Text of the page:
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The East African : Jul 12th 2015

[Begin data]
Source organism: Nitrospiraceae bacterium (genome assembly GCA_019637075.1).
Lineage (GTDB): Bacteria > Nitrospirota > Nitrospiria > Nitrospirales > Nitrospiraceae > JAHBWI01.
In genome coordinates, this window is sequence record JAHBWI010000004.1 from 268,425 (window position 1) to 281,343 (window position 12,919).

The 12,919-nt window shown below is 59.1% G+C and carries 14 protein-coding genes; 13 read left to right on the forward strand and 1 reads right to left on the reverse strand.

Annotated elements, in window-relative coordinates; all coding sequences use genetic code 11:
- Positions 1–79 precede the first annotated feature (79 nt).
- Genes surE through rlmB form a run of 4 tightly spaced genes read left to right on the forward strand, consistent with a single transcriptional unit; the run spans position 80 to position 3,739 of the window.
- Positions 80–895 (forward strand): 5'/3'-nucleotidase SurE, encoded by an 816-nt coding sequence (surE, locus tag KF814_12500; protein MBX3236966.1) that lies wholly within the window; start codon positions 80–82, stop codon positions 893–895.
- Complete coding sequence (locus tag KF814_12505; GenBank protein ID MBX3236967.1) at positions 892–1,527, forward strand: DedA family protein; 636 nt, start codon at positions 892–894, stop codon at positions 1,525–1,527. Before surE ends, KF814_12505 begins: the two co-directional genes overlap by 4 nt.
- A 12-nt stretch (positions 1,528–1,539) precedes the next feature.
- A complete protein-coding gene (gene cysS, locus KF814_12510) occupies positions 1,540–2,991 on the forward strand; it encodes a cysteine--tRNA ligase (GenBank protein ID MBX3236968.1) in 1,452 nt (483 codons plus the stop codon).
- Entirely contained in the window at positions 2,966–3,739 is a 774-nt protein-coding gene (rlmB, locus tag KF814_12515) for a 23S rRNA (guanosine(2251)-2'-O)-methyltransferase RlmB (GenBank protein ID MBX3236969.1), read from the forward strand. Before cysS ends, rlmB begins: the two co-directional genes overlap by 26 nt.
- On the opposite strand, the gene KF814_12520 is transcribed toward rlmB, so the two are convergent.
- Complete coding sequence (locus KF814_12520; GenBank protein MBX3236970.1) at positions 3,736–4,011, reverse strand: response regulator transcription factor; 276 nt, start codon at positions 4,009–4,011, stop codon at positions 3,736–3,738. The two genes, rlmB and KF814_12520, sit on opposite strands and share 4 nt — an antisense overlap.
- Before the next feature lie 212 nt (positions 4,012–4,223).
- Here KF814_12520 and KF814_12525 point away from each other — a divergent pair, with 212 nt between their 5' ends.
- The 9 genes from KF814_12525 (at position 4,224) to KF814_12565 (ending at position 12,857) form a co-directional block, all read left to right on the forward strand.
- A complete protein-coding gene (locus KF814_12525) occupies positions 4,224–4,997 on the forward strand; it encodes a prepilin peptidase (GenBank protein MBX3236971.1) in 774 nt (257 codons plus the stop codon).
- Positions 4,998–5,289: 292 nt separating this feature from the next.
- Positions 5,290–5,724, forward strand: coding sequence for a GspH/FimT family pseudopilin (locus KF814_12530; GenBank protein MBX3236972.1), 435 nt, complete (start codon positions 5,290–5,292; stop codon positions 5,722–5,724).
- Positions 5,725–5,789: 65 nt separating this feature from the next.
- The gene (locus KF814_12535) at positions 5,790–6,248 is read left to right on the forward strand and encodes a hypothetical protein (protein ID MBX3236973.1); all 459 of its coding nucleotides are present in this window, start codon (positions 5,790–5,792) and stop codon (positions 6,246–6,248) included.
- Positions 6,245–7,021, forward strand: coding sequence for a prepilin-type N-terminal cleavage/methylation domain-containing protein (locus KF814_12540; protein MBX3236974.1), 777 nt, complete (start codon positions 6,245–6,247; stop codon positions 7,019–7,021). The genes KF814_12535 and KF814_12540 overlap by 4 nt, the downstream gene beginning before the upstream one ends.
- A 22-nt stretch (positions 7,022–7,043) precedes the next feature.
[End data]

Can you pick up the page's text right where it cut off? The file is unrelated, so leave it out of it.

48 JULY 11-17,2015 BUSINESS, MARKETS AND FINANCIAL ANALYSIS THE MARKET WHISPERER EQUITY MARKETS (WEEKLY CHANGE IN BENCHMARK INDEX) NSE 20 Share Index Kenya 4,727.46 -1.77% (CUMULATIVE MOVEMENT) DSE All Share Index Tanzania 2,694.10 2.01% USE All Share Index Uganda 1,985.00 1.38% RSE All Share Index Rwanda 144.63 0.08% JSE All Share Index South Africa 51,949.60 0.00% NGSE All Share Index 31,682.79 Nigeria -2.83% 1 July ‘15 1 July ‘15 1 July ‘15 1 July ‘15 has extended its M-Pesalinked diaspora remittance services to Tanzania. East Africans in the US can now use Wave to send money directly to Vodacom Tanzania’s M-Pesa wallets. Drew Durbin, Wave co- founder and chief executive, said the money transfer firm would be banking on the fact that it does not charge any commission to send cash to win market share. The Wave app joins a list of other online platforms such as WorldRemit and mHITs as well as traditional diaspora remittance firms such as Western Union, MoneyGram and Xpress Money, which are all turning to mobile money services to offer end-to-end money transfer services. The London-based GSM Association says that mobile money platforms can play a huge role in cutting down the costs of international remittances for Africans working abroad, given that the majority of inflows are low-value transfers meant Wave mobile money hits Tanzania’s sho≥es W ave, a New York-based money transfer firm, 1 July ‘15 1 July ‘15 rate,” Durbin said. Telcos and global di- aspora remittance firms are wooing consumers with the option of sending cash directly to mobile phones, saving customers the headache of queueing in crowded banks to collect money. Western Union, which in 2011 began direct transfers to Safaricom’s M-Pesa, has now expanded the service to 17 telcos worldwide, including Vodacom Tanzania, MTN Mobile (Rwanda, Uganda) and Econet Zimbabwe. Texas-based MoneyGram Wave, based in the US, is spoiling for a fight with Western Union and MoneyGram. Picture: File to cover costs such as food, rent, school fees and medical care. “Mobile money is helping to reduce the costs of international remittances for users,” said the GSMA in its 2014 industry report. The average cost of send- ing $100 via mobile money is about $4, less than half the average cost of sending money globally via tradi- tional money transfer channels, the GSMA said. Safaricom’s M-Pesa is ranked Kenya’s 11th biggest diaspora inflow channel with a market share of 4.06 per cent — beating 34 commercial banks — according to data from the Central Bank of Kenya for the eight months to August 2014. Wave is spoiling for a fight with Western Union and MoneyGram — the two dominant players in the East African market — with displays of live price comparisons with competitors on its app, offering consumers a chance to rate offerings by different providers. “Western Union and MoneyGram make money on both currency exchange and fees. Wave only makes money on our exchange Firm’s Olympian ambitions yet to be realised FOR A RELATIVELY small company listed on the Nairobi Securities Exchange, Olympia Capital had big ambitions when it raised Ksh420 million ($4.2 million) through a rights issue in 2007. One of its strategies was to lever- age the construction boom expected during the 2010 World Cup in South Africa. The holding company even had grand ambitions of entering the Zimbabwe market, at a time when most other foreign companies were running away from there. Things have changed. At the end of last month, Olympia announced it was shutting down its subsidiaries Dunlop and Tiespro (Cape Town), which were involved in the making of Vinyl floor tiles and of bathroom and kitchen fittings, respectively. Dunlop and Tiespro The amount the company raised through a rights issue in 2007 $4.2m have been losing money and Olympia has had to inject a considerable amount of capital to keep the two firms afloat. Dunlop, for instance, made a pre-tax loss of $69,000 in the year ended February 2014. Olympia chief executive officer Michael Matu has now announced a change in strategy that will see the redevelopment and sale of some of its properties in Nairobi’s Industrial Area. The goal appears to make the most of the booming real estate market in Kenya. If the new strategy is to work, analysts argue that the company needs to stop keeping its subsidiaries afloat through soft loans running into millions of dollars. It may also need to review which end of the property market will drive its business. The company’s traditional interi- or furnishings segment has become a no-go zone for investors because of fierce competition from cheap Chinese imports. Published at Nation Centre, Kimathi Street, and Printed at Mombasa Road, Nairobi by Nation Media Group, Box 49010, GPO Nairobi, 00100. Registered at the GPO as a newspaper. Nairobi Office, Tel: 3288000, 211448, 337710, Fax 214531, 213936. Dar es Salaam Office. Tel: 2119657/8. Kampala Office, Tel: 232771, 232772. Fax 232781 Download free QR Readers from the web and scan this QR (Quick Response) code with your smart phone for pictures, videos and more stories said it plans to expand its nearly one dozen mobile wallet and virtual partnerships around the globe, which already include MPesa in Kenya, EZTransact in Nigeria and FNB in South Africa. World Bank data shows that $1.4 billion in remittances flowed into Kenya in 2014 followed by Uganda with $994 million, Ethiopia with $646 million, Rwanda with $179 million, Tanzania with $64 million and Burundi $51 million. Fanisi o≠e≥s $6m fo≥ Kijenge stake FANISI VENTURE Capital Fund has put up $6 million for a minority stake in Tanzania agro-processor Kijenge Animal Products. The Arusha-based firm will use the money to upgrade its production lines and introduce new ones in a bid to diversify revenue streams. The company currently mills maize, produces animal feeds and is engaged in poultry farming. The deal is Fanisi’s first in Tanzania but is within its focus on agribusiness in East Africa given its investments in Ngare Narok Meat Industries, European Foods Africa (both in Kenya) and the Prodev Food Group in Rwanda. Other investments by the $50 million fund are the Haltons retail pharmacy in Nairobi, Hillcrest International Schools, Sophar, a pharmaceutical wholesaler in Rwanda and Live Ad, a Kenyan outdoor advertising firm.